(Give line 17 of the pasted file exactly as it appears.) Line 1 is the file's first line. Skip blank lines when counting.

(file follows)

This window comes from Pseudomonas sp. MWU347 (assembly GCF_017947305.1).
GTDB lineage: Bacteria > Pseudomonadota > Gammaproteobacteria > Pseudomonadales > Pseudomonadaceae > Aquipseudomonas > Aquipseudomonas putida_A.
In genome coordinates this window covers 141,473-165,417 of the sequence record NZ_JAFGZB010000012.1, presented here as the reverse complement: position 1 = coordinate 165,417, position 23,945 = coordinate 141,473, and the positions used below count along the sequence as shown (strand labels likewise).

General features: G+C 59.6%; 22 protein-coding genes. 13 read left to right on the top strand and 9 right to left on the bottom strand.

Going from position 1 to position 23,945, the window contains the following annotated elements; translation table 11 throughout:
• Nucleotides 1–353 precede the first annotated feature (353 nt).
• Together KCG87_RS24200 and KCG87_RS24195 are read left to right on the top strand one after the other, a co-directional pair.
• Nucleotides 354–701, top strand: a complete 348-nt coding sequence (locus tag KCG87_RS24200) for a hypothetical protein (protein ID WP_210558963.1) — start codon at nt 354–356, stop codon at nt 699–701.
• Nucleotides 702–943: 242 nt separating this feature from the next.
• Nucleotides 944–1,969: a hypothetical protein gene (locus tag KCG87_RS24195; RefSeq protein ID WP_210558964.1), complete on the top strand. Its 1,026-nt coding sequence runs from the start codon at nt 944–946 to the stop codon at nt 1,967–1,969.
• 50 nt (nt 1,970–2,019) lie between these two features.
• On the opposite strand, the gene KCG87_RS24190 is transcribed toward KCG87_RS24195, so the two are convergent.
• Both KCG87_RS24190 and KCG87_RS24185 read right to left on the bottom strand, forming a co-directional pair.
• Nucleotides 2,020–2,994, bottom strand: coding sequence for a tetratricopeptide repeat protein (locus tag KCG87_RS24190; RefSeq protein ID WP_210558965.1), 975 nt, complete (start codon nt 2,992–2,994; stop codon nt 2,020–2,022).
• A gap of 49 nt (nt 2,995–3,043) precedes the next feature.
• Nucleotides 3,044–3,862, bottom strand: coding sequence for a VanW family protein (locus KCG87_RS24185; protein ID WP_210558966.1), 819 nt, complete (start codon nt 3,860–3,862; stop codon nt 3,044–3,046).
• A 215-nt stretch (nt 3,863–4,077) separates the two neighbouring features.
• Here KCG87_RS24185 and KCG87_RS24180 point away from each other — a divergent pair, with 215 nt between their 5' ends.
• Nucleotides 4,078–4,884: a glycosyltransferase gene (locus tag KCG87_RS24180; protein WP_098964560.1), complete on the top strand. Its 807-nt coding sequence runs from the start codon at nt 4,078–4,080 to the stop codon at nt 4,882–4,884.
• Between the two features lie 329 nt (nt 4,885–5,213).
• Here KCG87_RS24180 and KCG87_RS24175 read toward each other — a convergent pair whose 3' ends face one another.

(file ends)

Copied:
• A 215-nt stretch (nt 3,863–4,077) separates the two neighbouring features.